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105. Psalm 105

O give thanks unto the Lord; call upon his name: make known his deeds among the people.

2Sing unto him, sing psalms unto him: talk ye of all his wondrous works.

3Glory ye in his holy name: let the heart of them rejoice that seek the Lord.

4Seek the Lord, and his strength: seek his face evermore.

5Remember his marvellous works that he hath done; his wonders, and the judgments of his mouth;

6O ye seed of Abraham his servant, ye children of Jacob his chosen.

7He is the Lord our God: his judgments are in all the earth.

8He hath remembered his covenant for ever, the word which he commanded to a thousand generations.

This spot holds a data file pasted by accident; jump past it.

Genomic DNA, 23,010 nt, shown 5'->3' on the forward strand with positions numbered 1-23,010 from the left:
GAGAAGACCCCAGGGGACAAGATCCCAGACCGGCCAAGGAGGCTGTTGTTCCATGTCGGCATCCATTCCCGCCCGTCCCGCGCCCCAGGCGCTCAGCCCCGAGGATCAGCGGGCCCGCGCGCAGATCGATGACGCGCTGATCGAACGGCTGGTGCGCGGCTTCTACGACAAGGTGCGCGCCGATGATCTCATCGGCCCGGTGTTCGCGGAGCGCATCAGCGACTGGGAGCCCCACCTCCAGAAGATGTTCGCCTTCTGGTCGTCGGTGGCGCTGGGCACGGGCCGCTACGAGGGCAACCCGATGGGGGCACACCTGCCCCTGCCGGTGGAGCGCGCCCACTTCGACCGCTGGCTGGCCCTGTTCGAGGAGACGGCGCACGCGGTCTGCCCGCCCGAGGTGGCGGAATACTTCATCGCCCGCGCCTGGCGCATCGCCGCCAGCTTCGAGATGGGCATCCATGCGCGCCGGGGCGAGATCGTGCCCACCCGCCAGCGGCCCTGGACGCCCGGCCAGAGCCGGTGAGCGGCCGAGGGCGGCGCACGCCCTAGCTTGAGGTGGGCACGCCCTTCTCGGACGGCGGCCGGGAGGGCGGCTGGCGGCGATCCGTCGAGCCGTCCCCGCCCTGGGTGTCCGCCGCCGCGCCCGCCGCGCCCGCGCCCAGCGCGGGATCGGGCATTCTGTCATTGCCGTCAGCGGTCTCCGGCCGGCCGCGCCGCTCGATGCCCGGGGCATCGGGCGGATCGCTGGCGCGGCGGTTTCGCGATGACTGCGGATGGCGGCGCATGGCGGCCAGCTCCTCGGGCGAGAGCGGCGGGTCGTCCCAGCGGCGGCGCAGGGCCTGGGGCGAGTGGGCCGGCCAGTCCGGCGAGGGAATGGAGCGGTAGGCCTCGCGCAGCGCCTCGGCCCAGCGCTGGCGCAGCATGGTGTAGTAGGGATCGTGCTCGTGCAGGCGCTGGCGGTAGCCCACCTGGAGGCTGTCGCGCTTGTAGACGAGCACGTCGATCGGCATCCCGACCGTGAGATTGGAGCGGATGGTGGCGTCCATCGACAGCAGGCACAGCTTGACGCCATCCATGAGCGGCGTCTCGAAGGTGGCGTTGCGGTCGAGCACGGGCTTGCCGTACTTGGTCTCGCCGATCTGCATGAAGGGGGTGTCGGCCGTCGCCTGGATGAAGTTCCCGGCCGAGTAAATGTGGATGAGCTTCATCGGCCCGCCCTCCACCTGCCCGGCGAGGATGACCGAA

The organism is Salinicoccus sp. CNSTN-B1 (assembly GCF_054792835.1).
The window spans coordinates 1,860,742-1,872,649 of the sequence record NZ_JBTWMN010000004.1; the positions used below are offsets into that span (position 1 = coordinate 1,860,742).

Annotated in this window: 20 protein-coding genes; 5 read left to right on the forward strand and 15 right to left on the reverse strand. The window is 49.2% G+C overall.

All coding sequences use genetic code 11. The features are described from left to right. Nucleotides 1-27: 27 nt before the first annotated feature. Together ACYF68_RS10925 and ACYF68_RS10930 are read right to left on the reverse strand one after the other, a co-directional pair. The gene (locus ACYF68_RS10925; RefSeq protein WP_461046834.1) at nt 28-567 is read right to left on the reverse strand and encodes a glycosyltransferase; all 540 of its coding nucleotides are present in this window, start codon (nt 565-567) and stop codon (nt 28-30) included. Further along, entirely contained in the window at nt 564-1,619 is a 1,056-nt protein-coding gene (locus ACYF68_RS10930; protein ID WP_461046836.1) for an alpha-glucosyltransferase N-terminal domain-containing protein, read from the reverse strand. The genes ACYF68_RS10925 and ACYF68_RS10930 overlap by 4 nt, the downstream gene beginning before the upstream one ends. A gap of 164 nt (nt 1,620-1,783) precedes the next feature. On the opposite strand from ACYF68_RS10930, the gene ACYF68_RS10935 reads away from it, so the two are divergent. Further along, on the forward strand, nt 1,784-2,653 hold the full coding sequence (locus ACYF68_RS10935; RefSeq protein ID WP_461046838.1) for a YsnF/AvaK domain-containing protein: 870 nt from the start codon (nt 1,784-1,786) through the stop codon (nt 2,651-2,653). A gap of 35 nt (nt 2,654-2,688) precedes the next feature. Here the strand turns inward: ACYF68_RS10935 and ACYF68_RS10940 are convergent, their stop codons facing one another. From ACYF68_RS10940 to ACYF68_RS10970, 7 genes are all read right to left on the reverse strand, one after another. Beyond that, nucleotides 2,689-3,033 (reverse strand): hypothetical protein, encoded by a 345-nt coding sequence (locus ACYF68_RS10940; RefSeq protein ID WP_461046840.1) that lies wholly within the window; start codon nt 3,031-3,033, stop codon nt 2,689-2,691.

9Which covenant he made with Abraham, and his oath unto Isaac;

10And confirmed the same unto Jacob for a law, and to Israel for an everlasting covenant:

11Saying, Unto thee will I give the land of Canaan, the lot of your inheritance:

12When they were but a few men in number; yea, very few, and strangers in it.

13When they went from one nation to another, from one kingdom to another people;

14He suffered no man to do them wrong: yea, he reproved kings for their sakes;

15 Saying, Touch not mine anointed, and do my prophets no harm.

16Moreover he called for a famine upon the land: he brake the whole staff of bread.

17He sent a man before them, even Joseph, who was sold for a servant:

18Whose feet they hurt with fetters: he was laid in iron:

19Until the time that his word came: the word of the Lord tried him.

20The king sent and loosed him; even the ruler of the people, and let him go free.

21He made him lord of his house, and ruler of all his substance: